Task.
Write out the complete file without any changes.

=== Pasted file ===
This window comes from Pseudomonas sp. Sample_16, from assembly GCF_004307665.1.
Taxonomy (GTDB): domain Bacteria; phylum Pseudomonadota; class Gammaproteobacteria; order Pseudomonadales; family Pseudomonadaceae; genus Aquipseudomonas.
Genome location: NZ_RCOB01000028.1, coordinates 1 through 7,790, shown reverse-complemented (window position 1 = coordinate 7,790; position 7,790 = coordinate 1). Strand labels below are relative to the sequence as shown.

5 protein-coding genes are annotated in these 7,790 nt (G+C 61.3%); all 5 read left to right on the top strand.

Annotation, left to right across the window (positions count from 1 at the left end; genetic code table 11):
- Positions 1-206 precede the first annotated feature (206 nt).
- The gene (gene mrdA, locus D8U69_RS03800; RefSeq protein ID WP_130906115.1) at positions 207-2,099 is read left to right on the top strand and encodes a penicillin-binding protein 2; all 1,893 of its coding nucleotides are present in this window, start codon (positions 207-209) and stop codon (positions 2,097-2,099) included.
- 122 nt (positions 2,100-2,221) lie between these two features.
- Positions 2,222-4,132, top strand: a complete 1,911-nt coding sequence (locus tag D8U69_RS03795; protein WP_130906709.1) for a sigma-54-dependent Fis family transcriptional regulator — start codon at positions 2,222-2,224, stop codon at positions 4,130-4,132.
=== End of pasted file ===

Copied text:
This window comes from Pseudomonas sp. Sample_16, from assembly GCF_004307665.1.
Taxonomy (GTDB): domain Bacteria; phylum Pseudomonadota; class Gammaproteobacteria; order Pseudomonadales; family Pseudomonadaceae; genus Aquipseudomonas.
Genome location: NZ_RCOB01000028.1, coordinates 1 through 7,790, shown reverse-complemented (window position 1 = coordinate 7,790; position 7,790 = coordinate 1). Strand labels below are relative to the sequence as shown.

5 protein-coding genes are annotated in these 7,790 nt (G+C 61.3%); all 5 read left to right on the top strand.

Annotation, left to right across the window (positions count from 1 at the left end; genetic code table 11):
- Positions 1-206 precede the first annotated feature (206 nt).
- The gene (gene mrdA, locus D8U69_RS03800; RefSeq protein ID WP_130906115.1) at positions 207-2,099 is read left to right on the top strand and encodes a penicillin-binding protein 2; all 1,893 of its coding nucleotides are present in this window, start codon (positions 207-209) and stop codon (positions 2,097-2,099) included.
- 122 nt (positions 2,100-2,221) lie between these two features.
- Positions 2,222-4,132, top strand: a complete 1,911-nt coding sequence (locus tag D8U69_RS03795; protein WP_130906709.1) for a sigma-54-dependent Fis family transcriptional regulator — start codon at positions 2,222-2,224, stop codon at positions 4,130-4,132.